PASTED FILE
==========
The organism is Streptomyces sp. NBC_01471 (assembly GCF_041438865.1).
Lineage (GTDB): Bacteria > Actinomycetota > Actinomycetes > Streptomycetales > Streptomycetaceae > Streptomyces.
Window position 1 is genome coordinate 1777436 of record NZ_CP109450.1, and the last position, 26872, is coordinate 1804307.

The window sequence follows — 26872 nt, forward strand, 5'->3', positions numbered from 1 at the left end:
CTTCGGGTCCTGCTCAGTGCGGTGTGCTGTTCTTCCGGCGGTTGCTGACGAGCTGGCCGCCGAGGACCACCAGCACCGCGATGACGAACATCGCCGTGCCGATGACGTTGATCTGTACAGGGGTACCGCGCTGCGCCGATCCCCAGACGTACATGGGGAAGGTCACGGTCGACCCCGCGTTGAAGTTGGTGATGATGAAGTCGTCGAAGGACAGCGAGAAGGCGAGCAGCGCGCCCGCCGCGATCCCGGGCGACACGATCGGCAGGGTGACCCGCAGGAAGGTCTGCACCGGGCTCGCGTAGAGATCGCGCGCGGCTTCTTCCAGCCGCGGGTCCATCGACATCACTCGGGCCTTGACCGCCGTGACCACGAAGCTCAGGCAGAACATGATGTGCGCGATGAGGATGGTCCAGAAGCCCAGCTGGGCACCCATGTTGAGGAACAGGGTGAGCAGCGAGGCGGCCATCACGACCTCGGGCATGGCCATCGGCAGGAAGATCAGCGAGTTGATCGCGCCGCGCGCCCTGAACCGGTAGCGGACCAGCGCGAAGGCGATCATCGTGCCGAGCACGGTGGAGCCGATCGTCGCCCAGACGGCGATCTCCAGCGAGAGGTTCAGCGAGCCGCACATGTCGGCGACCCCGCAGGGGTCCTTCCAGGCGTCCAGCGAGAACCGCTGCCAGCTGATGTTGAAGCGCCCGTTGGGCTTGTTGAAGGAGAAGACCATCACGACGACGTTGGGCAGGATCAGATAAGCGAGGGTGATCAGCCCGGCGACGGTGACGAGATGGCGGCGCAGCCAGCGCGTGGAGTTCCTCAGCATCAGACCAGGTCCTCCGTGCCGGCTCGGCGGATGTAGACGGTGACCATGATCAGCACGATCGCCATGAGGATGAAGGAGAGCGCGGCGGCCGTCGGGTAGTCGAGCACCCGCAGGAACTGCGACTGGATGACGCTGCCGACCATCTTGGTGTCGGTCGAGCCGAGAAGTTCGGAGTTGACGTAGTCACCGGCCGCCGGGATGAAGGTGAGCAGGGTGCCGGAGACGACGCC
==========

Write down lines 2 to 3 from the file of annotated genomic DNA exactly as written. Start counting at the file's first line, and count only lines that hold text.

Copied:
Lineage (GTDB): Bacteria > Actinomycetota > Actinomycetes > Streptomycetales > Streptomycetaceae > Streptomyces.
Window position 1 is genome coordinate 1777436 of record NZ_CP109450.1, and the last position, 26872, is coordinate 1804307.